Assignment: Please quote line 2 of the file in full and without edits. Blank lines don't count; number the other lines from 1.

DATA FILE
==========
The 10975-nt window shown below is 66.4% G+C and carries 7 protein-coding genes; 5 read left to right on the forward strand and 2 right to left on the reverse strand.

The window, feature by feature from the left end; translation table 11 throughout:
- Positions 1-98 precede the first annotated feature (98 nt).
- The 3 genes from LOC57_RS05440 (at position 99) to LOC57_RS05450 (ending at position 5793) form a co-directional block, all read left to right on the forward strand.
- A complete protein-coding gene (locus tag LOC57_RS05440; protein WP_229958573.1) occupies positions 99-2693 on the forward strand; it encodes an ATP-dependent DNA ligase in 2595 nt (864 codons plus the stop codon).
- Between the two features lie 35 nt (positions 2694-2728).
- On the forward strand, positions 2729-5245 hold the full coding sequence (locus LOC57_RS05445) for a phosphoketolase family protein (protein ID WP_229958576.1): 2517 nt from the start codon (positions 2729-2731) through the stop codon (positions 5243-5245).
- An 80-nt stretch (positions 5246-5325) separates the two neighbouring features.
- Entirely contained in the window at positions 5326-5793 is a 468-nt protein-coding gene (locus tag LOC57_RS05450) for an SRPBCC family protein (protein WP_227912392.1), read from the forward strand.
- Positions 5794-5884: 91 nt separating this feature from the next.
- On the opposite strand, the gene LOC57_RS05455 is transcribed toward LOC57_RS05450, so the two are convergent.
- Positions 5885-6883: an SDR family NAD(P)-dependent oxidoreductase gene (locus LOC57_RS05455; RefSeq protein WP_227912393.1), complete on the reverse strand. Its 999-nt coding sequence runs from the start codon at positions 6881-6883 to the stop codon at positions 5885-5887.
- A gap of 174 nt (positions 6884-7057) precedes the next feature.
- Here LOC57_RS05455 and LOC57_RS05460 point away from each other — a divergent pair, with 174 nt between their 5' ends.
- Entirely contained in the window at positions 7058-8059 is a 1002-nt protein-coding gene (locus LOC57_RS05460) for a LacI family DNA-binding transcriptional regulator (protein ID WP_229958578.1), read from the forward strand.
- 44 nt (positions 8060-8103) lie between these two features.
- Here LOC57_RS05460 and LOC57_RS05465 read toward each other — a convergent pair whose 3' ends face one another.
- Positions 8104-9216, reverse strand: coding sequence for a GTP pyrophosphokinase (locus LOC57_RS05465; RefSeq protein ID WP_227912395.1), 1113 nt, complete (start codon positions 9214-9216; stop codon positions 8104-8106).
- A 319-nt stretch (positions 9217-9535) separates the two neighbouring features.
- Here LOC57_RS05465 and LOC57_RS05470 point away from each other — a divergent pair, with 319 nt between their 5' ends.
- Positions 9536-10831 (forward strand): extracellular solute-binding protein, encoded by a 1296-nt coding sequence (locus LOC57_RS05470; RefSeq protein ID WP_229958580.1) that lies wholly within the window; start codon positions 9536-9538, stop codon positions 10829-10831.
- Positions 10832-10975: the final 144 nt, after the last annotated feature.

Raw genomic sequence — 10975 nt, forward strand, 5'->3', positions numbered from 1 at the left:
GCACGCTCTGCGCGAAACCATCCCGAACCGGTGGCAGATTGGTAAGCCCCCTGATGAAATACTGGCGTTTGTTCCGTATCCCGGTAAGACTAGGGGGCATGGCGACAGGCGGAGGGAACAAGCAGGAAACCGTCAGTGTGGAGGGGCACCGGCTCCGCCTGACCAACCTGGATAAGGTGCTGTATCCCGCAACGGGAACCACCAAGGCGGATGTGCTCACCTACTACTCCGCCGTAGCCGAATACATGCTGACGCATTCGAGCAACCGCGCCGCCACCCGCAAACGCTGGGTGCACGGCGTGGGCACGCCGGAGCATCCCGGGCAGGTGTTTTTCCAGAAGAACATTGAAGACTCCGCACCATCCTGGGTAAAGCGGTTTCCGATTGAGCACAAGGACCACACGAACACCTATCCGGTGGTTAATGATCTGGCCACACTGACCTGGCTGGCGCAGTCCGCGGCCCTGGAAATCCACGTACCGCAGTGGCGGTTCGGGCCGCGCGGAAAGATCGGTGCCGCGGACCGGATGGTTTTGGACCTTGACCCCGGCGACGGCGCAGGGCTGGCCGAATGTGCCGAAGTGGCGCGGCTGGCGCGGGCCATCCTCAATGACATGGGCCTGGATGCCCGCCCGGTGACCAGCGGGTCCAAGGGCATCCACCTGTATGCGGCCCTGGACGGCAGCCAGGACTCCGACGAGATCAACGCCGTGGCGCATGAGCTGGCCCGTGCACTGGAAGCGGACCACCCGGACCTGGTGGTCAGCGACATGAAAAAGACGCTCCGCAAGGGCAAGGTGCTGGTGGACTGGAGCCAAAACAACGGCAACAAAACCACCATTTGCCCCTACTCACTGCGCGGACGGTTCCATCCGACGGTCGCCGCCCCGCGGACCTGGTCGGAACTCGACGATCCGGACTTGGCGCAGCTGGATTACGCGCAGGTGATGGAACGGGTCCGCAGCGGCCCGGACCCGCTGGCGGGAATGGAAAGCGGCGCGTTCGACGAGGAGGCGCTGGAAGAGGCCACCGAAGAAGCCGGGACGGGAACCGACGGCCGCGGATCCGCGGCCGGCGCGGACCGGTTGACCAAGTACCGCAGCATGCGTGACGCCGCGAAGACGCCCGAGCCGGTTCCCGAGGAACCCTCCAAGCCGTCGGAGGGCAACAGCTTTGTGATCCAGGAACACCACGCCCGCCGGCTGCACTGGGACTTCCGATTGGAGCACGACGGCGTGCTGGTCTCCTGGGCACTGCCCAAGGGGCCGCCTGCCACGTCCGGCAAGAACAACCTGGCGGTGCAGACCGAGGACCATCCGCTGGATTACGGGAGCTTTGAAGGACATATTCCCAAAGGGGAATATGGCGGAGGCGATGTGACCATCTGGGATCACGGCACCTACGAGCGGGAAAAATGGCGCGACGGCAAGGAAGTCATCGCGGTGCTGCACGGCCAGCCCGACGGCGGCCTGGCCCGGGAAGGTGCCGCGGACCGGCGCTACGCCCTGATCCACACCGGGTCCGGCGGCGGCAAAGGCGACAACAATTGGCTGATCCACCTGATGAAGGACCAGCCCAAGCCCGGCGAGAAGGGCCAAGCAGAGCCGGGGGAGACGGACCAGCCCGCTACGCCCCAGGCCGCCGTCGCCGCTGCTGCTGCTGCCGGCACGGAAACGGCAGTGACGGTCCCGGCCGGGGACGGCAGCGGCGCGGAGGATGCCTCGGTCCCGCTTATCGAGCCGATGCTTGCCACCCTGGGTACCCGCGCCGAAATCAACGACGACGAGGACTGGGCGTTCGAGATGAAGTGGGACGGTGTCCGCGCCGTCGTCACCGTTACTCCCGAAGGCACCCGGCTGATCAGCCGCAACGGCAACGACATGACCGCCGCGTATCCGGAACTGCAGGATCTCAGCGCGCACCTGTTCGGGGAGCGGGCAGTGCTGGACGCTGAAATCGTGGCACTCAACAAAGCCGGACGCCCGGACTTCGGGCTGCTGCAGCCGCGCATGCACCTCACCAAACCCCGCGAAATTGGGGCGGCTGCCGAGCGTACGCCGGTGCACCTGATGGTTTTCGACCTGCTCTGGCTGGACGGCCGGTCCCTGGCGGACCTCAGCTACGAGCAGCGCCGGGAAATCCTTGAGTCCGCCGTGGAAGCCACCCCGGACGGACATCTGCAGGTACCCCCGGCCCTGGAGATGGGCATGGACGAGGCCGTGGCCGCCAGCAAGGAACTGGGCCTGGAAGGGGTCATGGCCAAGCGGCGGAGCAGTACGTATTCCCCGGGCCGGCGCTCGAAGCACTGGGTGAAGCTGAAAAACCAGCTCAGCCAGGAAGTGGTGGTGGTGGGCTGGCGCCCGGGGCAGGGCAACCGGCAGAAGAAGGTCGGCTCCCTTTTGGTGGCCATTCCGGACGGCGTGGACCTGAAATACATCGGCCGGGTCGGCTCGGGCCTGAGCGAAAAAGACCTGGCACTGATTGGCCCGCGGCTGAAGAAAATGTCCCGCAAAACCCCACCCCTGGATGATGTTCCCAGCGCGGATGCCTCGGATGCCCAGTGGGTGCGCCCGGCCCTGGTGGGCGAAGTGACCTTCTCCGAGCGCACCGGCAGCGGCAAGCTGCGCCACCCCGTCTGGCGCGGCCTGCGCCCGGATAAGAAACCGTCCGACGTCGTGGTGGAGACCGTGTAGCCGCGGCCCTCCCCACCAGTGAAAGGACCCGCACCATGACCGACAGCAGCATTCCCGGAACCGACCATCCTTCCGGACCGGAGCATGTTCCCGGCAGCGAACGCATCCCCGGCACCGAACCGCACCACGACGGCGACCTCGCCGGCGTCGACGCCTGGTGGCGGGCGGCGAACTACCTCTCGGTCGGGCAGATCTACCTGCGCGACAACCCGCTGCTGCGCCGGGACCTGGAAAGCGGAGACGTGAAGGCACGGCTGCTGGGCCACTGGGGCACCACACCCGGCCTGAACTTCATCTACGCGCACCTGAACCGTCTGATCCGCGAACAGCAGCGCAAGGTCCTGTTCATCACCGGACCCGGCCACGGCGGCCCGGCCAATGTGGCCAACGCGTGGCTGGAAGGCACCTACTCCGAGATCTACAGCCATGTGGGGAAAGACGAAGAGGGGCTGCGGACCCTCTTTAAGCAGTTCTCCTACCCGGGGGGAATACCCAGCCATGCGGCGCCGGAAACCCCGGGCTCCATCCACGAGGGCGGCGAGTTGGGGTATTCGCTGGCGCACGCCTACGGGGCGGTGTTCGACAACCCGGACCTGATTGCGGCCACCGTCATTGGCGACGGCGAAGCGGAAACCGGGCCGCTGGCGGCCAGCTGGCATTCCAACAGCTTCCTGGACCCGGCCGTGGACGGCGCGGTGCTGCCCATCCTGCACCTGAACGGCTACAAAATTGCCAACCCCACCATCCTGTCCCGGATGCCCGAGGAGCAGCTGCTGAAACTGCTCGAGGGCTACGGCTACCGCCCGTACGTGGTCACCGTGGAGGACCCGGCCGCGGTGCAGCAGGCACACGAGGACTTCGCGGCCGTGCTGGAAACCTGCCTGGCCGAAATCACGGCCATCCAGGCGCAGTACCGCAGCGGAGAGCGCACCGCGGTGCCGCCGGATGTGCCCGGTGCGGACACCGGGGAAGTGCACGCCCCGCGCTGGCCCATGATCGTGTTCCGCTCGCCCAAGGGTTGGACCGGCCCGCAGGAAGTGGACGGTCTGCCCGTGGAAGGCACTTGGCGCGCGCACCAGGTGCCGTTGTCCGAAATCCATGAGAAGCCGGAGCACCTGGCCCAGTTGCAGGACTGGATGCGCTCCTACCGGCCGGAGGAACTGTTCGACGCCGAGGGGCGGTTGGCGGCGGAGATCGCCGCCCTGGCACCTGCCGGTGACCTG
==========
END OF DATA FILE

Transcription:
The window, feature by feature from the left end; translation table 11 throughout: